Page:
Not adding up: free ridership and spillover calculations in energy efficiency evaluations

Abstract

A key element of evaluation, measurement, and verification (EM&V) studies for energy efficiency programs involves estimation of net energy savings that account for free ridership, spillover, and induced market effects. The existing literature recognizes these effects to be significant and provides detailed guidelines to estimate them. However, there appears to be a disconnect between these guidelines and field evaluations conducted in practice. Our meta-analysis of 120 studies from 2006 to 2018 indicates that most free ridership and spillover estimates are based on survey results and expressed in percentage terms. We note that simply adding these percentages numerically without converting them into a common unit is inaccurate and obscures a program’s true impact. Additionally, there exists wide variations in nomenclature, classification, and methodologies adopted to estimate these metrics across programs and jurisdictions. Our scatterplot analysis of the reviewed EM&V reports indicates that with few exceptions, free ridership and spillover do not necessarily offset each other. We propose an alternative approach to estimate free ridership and spillover in energy units with costs in dollar terms, e.g., as the difference between a program participant’s total willingness-to-pay and the total financial impact of the program’s existence. We also feel that a consistent, transparent, and reliable evaluation methodology to estimate free ridership and spillover effects across programs and jurisdictions based on randomized or quasi-experimental designs will not only improve accuracy but will also have better comparability for informed policy decisions in future.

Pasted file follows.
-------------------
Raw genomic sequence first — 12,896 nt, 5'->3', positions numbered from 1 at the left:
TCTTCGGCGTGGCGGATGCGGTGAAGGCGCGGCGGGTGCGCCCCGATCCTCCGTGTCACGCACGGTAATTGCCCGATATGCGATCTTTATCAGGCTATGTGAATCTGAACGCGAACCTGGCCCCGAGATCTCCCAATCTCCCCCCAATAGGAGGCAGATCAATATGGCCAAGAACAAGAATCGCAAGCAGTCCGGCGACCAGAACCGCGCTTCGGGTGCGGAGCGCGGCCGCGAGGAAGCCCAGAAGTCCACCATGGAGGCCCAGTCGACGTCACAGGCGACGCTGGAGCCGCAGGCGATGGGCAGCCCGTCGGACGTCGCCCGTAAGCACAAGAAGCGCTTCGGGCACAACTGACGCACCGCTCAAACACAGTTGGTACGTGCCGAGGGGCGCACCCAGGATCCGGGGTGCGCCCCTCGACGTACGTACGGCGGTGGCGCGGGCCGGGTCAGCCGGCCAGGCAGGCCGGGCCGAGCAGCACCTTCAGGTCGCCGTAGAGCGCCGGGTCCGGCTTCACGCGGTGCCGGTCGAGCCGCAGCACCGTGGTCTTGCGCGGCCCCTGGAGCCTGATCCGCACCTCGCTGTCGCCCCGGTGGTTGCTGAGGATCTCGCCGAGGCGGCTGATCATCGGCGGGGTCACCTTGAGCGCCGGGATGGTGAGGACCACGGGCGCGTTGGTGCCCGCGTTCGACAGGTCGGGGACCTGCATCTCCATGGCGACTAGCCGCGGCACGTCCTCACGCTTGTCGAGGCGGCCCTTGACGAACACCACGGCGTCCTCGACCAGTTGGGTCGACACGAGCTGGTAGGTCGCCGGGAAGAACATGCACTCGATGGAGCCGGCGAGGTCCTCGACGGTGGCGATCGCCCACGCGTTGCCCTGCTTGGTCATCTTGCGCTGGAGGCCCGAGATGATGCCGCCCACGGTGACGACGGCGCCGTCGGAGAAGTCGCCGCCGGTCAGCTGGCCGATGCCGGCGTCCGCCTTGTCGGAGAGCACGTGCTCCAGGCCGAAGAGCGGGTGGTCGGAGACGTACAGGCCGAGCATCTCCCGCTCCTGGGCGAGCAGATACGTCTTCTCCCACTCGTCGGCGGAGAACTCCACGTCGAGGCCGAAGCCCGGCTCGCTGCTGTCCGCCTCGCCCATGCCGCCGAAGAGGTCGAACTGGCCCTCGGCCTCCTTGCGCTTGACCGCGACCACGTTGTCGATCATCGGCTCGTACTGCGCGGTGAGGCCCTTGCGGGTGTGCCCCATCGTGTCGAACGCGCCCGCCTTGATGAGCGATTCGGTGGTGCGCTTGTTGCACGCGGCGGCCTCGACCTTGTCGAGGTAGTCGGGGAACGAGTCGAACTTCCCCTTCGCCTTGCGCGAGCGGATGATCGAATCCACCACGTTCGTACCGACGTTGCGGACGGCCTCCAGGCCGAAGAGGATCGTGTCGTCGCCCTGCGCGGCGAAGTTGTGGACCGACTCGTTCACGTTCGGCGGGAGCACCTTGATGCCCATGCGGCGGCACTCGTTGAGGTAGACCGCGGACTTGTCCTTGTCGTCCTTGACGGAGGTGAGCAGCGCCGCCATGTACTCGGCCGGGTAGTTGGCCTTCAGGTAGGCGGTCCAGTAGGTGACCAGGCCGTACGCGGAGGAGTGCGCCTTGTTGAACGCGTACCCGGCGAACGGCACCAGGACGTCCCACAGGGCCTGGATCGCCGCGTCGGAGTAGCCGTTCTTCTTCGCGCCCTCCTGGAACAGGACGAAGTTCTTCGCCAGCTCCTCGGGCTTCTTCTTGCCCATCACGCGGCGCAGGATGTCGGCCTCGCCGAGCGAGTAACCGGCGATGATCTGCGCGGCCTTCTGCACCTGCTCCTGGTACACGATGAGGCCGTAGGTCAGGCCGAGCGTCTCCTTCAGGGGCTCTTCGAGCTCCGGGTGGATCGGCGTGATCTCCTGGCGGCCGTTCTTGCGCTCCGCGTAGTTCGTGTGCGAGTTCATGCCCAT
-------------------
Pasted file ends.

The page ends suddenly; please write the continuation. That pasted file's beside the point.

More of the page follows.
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Correspondence to Pranay Kumar.

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Froio, Z., Kumar, P. & Felder, F.A. Not adding up: free ridership and spillover calculations in energy efficiency evaluations. Energy Efficiency 13, 991–1005 (2020). https://doi.org/10.1007/s12053-020-09872-6

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Keywords

  • Energy efficiency
  • Evaluation, measurement, and verification (EM&V)
  • Program design
  • Free ridership
  • Spillover
  • Market effects